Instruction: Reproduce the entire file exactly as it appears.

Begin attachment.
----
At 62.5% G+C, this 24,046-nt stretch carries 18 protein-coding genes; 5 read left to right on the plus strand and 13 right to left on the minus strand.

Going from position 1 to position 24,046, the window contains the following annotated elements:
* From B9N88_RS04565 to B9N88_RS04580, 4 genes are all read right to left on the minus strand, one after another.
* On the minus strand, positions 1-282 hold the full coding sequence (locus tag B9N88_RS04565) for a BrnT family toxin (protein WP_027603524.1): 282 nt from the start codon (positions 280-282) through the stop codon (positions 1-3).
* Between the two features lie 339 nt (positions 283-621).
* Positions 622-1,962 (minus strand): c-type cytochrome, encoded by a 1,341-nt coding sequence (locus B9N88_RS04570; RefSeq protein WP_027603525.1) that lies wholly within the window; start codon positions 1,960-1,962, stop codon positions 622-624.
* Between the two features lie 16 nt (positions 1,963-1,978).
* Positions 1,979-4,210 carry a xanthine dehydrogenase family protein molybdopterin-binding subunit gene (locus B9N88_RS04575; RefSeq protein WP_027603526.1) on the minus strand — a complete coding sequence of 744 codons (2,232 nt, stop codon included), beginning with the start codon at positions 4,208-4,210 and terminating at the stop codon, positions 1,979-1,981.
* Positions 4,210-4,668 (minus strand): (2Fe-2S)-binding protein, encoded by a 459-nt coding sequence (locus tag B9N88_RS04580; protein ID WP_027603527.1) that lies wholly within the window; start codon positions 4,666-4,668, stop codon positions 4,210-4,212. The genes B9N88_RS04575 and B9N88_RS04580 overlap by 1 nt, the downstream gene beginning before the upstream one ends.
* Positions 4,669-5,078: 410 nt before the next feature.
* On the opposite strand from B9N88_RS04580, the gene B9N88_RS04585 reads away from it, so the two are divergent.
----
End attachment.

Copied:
At 62.5% G+C, this 24,046-nt stretch carries 18 protein-coding genes; 5 read left to right on the plus strand and 13 right to left on the minus strand.

Going from position 1 to position 24,046, the window contains the following annotated elements:
* From B9N88_RS04565 to B9N88_RS04580, 4 genes are all read right to left on the minus strand, one after another.
* On the minus strand, positions 1-282 hold the full coding sequence (locus tag B9N88_RS04565) for a BrnT family toxin (protein WP_027603524.1): 282 nt from the start codon (positions 280-282) through the stop codon (positions 1-3).
* Between the two features lie 339 nt (positions 283-621).
* Positions 622-1,962 (minus strand): c-type cytochrome, encoded by a 1,341-nt coding sequence (locus B9N88_RS04570; RefSeq protein WP_027603525.1) that lies wholly within the window; start codon positions 1,960-1,962, stop codon positions 622-624.
* Between the two features lie 16 nt (positions 1,963-1,978).
* Positions 1,979-4,210 carry a xanthine dehydrogenase family protein molybdopterin-binding subunit gene (locus B9N88_RS04575; RefSeq protein WP_027603526.1) on the minus strand — a complete coding sequence of 744 codons (2,232 nt, stop codon included), beginning with the start codon at positions 4,208-4,210 and terminating at the stop codon, positions 1,979-1,981.
* Positions 4,210-4,668 (minus strand): (2Fe-2S)-binding protein, encoded by a 459-nt coding sequence (locus tag B9N88_RS04580; protein ID WP_027603527.1) that lies wholly within the window; start codon positions 4,666-4,668, stop codon positions 4,210-4,212. The genes B9N88_RS04575 and B9N88_RS04580 overlap by 1 nt, the downstream gene beginning before the upstream one ends.
* Positions 4,669-5,078: 410 nt before the next feature.
* On the opposite strand from B9N88_RS04580, the gene B9N88_RS04585 reads away from it, so the two are divergent.